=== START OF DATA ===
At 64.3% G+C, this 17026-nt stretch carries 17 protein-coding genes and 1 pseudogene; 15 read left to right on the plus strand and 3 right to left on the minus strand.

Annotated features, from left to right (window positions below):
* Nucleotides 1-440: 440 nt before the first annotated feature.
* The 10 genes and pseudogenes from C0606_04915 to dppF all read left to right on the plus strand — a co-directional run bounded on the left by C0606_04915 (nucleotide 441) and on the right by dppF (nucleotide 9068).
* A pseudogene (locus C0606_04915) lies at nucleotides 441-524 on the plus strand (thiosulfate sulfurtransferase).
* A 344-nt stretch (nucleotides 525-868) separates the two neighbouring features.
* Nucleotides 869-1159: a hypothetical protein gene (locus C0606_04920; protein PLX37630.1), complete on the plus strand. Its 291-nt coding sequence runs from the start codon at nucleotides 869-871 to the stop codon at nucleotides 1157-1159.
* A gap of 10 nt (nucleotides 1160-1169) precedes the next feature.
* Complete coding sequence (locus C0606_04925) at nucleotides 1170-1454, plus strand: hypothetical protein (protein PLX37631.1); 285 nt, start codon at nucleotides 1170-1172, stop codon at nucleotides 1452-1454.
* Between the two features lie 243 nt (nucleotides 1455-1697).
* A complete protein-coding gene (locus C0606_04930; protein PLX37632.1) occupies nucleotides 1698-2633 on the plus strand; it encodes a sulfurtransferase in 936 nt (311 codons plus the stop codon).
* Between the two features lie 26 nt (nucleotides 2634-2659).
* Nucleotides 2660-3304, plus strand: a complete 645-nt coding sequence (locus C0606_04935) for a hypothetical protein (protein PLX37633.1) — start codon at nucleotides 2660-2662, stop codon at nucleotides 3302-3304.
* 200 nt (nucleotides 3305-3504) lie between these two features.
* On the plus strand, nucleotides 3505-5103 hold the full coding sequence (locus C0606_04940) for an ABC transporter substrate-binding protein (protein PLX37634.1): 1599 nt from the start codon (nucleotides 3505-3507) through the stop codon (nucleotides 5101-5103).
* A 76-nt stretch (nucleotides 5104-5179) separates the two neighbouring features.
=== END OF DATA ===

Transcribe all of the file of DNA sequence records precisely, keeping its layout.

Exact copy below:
At 64.3% G+C, this 17026-nt stretch carries 17 protein-coding genes and 1 pseudogene; 15 read left to right on the plus strand and 3 right to left on the minus strand.

Annotated features, from left to right (window positions below):
* Nucleotides 1-440: 440 nt before the first annotated feature.
* The 10 genes and pseudogenes from C0606_04915 to dppF all read left to right on the plus strand — a co-directional run bounded on the left by C0606_04915 (nucleotide 441) and on the right by dppF (nucleotide 9068).
* A pseudogene (locus C0606_04915) lies at nucleotides 441-524 on the plus strand (thiosulfate sulfurtransferase).
* A 344-nt stretch (nucleotides 525-868) separates the two neighbouring features.
* Nucleotides 869-1159: a hypothetical protein gene (locus C0606_04920; protein PLX37630.1), complete on the plus strand. Its 291-nt coding sequence runs from the start codon at nucleotides 869-871 to the stop codon at nucleotides 1157-1159.
* A gap of 10 nt (nucleotides 1160-1169) precedes the next feature.
* Complete coding sequence (locus C0606_04925) at nucleotides 1170-1454, plus strand: hypothetical protein (protein PLX37631.1); 285 nt, start codon at nucleotides 1170-1172, stop codon at nucleotides 1452-1454.
* Between the two features lie 243 nt (nucleotides 1455-1697).
* A complete protein-coding gene (locus C0606_04930; protein PLX37632.1) occupies nucleotides 1698-2633 on the plus strand; it encodes a sulfurtransferase in 936 nt (311 codons plus the stop codon).
* Between the two features lie 26 nt (nucleotides 2634-2659).
* Nucleotides 2660-3304, plus strand: a complete 645-nt coding sequence (locus C0606_04935) for a hypothetical protein (protein PLX37633.1) — start codon at nucleotides 2660-2662, stop codon at nucleotides 3302-3304.
* 200 nt (nucleotides 3305-3504) lie between these two features.
* On the plus strand, nucleotides 3505-5103 hold the full coding sequence (locus C0606_04940) for an ABC transporter substrate-binding protein (protein PLX37634.1): 1599 nt from the start codon (nucleotides 3505-3507) through the stop codon (nucleotides 5101-5103).
* A 76-nt stretch (nucleotides 5104-5179) separates the two neighbouring features.